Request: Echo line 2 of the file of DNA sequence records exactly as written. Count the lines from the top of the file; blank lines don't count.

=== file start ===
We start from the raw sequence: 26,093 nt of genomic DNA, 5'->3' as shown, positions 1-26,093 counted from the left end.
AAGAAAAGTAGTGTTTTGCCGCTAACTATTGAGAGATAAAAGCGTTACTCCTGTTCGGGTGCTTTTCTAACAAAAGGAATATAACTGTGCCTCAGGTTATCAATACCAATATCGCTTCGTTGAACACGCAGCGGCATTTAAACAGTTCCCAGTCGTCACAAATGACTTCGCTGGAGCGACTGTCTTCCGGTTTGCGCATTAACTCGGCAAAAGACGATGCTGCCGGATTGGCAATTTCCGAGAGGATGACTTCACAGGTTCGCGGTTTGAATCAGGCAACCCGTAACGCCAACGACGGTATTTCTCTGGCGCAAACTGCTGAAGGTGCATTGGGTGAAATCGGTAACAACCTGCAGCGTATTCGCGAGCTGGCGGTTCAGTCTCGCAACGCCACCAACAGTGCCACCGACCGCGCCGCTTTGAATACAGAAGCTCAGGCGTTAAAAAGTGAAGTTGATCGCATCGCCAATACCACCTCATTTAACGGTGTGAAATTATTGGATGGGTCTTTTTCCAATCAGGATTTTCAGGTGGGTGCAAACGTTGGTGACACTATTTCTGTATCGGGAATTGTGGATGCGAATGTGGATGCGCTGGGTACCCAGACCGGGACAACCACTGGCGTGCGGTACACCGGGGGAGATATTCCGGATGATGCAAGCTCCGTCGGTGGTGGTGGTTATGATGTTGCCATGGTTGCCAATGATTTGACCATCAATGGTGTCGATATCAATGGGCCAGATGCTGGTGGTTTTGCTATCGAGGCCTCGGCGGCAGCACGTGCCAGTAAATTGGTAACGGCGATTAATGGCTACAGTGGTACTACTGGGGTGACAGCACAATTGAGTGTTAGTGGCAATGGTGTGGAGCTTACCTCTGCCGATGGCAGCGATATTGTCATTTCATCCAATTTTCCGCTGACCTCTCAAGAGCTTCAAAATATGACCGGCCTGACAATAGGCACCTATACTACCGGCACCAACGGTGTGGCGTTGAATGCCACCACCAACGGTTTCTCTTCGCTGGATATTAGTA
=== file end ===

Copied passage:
AAGAAAAGTAGTGTTTTGCCGCTAACTATTGAGAGATAAAAGCGTTACTCCTGTTCGGGTGCTTTTCTAACAAAAGGAATATAACTGTGCCTCAGGTTATCAATACCAATATCGCTTCGTTGAACACGCAGCGGCATTTAAACAGTTCCCAGTCGTCACAAATGACTTCGCTGGAGCGACTGTCTTCCGGTTTGCGCATTAACTCGGCAAAAGACGATGCTGCCGGATTGGCAATTTCCGAGAGGATGACTTCACAGGTTCGCGGTTTGAATCAGGCAACCCGTAACGCCAACGACGGTATTTCTCTGGCGCAAACTGCTGAAGGTGCATTGGGTGAAATCGGTAACAACCTGCAGCGTATTCGCGAGCTGGCGGTTCAGTCTCGCAACGCCACCAACAGTGCCACCGACCGCGCCGCTTTGAATACAGAAGCTCAGGCGTTAAAAAGTGAAGTTGATCGCATCGCCAATACCACCTCATTTAACGGTGTGAAATTATTGGATGGGTCTTTTTCCAATCAGGATTTTCAGGTGGGTGCAAACGTTGGTGACACTATTTCTGTATCGGGAATTGTGGATGCGAATGTGGATGCGCTGGGTACCCAGACCGGGACAACCACTGGCGTGCGGTACACCGGGGGAGATATTCCGGATGATGCAAGCTCCGTCGGTGGTGGTGGTTATGATGTTGCCATGGTTGCCAATGATTTGACCATCAATGGTGTCGATATCAATGGGCCAGATGCTGGTGGTTTTGCTATCGAGGCCTCGGCGGCAGCACGTGCCAGTAAATTGGTAACGGCGATTAATGGCTACAGTGGTACTACTGGGGTGACAGCACAATTGAGTGTTAGTGGCAATGGTGTGGAGCTTACCTCTGCCGATGGCAGCGATATTGTCATTTCATCCAATTTTCCGCTGACCTCTCAAGAGCTTCAAAATATGACCGGCCTGACAATAGGCACCTATACTACCGGCACCAACGGTGTGGCGTTGAATGCCACCACCAACGGTTTCTCTTCGCTGGATATTAGTA